Blog

The Blog of Toledo Lucas County Public Library

Award-Winning Books 2020

Posted 01/22/21 by Eric P

The transition from an old year to a new one carries with it many benefits. A chance to reflect. A chance to try new things. A chance to pretend that you’re going to start exercising and stop eating all-cheese meals.

But one advantage of the new year too often goes overlooked: it’s also a chance to read some of the books that won prizes and topped best-of lists last year. I mean, sure, you could read brand new books as they come out, but then you run the risk of discovering later that the books you read didn’t get singled out by any prize-granting institution or accredited gatekeeper. And then there you are, sitting there, having enjoyed all the wrong books like a chump.

But if, in January, you turn your attention instead to acclaimed books of the previous year, you’re secure in knowing that you’re enjoying something that other people have said it’s okay to enjoy. Or, failing that, you get to rage against how wrong the critics were for praising such a rotten piece of garbage. And that’s almost as fun.

To help you along, here are some selected recipients of just a few 2020 literary praise and prizes.

NATIONAL BOOK AWARD

The winner of the fiction prize from the National Book Award is Charles Yu’s Interior Chinatown, which appropriates the format of a screenplay and the conventions of a TV police procedural to explore, to alternately hilarious and devastating effect, the ramifications on its Asian-American characters of being marginalized as outsiders in their own country. Some other winners and finalists are below.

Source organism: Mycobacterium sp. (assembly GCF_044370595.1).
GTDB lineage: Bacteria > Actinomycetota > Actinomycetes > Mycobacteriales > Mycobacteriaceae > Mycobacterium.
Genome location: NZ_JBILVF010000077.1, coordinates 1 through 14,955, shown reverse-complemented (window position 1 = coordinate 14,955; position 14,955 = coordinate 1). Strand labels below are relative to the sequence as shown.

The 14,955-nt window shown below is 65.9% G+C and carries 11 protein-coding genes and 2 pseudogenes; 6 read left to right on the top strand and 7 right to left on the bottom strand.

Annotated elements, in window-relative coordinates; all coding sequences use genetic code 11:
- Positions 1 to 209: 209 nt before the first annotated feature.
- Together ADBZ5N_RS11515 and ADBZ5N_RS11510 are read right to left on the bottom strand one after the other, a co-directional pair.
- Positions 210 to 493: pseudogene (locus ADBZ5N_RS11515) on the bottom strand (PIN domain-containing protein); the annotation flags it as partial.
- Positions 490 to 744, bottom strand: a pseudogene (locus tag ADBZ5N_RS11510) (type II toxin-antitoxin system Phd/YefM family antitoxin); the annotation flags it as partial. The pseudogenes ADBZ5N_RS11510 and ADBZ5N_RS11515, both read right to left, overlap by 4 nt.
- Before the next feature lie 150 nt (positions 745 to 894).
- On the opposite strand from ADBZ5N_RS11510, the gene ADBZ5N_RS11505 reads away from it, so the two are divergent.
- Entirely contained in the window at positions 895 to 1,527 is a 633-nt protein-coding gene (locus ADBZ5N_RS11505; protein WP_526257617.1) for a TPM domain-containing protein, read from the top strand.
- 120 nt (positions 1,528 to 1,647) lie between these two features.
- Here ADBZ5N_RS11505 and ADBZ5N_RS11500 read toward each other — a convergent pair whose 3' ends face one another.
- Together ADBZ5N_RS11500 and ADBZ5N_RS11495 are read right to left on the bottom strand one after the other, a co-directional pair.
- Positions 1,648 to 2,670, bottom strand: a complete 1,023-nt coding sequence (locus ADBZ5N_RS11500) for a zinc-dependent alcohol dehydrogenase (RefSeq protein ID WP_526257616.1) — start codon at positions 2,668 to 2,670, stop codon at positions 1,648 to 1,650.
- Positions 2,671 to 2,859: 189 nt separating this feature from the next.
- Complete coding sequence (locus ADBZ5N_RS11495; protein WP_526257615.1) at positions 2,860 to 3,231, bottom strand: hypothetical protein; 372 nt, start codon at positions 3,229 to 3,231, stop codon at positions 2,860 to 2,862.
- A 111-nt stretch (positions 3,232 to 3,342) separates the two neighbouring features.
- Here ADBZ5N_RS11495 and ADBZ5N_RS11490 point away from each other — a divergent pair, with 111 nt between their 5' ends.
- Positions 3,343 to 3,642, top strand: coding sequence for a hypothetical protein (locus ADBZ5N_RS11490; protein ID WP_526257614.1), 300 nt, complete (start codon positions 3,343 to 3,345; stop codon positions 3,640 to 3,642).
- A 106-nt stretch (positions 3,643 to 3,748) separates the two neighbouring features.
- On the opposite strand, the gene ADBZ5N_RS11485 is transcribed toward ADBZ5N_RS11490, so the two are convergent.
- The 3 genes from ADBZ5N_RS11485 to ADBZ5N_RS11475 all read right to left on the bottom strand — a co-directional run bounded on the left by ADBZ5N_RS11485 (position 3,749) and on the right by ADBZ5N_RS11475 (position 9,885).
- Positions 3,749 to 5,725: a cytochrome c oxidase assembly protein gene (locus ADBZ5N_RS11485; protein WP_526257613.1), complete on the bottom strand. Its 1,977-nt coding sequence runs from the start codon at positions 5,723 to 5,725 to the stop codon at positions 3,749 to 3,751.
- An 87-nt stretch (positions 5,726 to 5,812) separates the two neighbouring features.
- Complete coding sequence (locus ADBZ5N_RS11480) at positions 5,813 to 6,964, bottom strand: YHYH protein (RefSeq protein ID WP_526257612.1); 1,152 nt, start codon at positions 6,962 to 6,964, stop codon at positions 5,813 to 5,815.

Cover of Interior Chinatown

Interior Chinatown

eBook   |   eAudiobook
Cover of The Dead Are Arising: the Life of Malcolm X

The Dead Are Arising: the Life of Malcolm X

eBook   |   eAudiobook
Cover of DMZ Colony

DMZ Colony

Cover of Tokyo Ueno Station

Tokyo Ueno Station

eAudiobook
Cover of King and the Dragonflies

King and the Dragonflies

Cover of A Children’s Bible

A Children’s Bible

eBook   |   eAudiobook

KIRKUS PRIZE

The top fiction prize from the folks at Kirkus this year goes to Raven Leilani’s Luster, which might seem like just another novel of sexual misadventure – paging Emma Bovary! – until you notice it’s also a brilliant investigation of race, class, and gender politics, with additional commentary on the suburbs, art, the publishing industry, and popular music, all embedded in a briskly readable story with a savage sense of humor and a cutting way with language.

Cover of Luster

Luster

eBook   |   eAudiobook
Cover of Stakes is High: Life After the American Dream

Stakes is High: Life After the American Dream

eBook
Cover of I Am Every Good Thing

I Am Every Good Thing

eBook   |   eAudiobook

BOOKER PRIZE

The top prize from the Booker judges goes to Douglas Stuart’s Shuggie Bain, which is reportedly a wrenching and unsentimental novel about growing up working-class in 1980s Glasgow. The only titles on the Booker shortlist I can vouch for are Tsitsi Dangarembga’s This Mournable Body, a Kafkaesque story of an unemployed woman confronting poverty and the effects of colonialism in 1990s Zimbabwe; and Brandon Taylor’s Real Life, a campus novel about race, sexuality, and experimental biochemistry. Both are remarkable.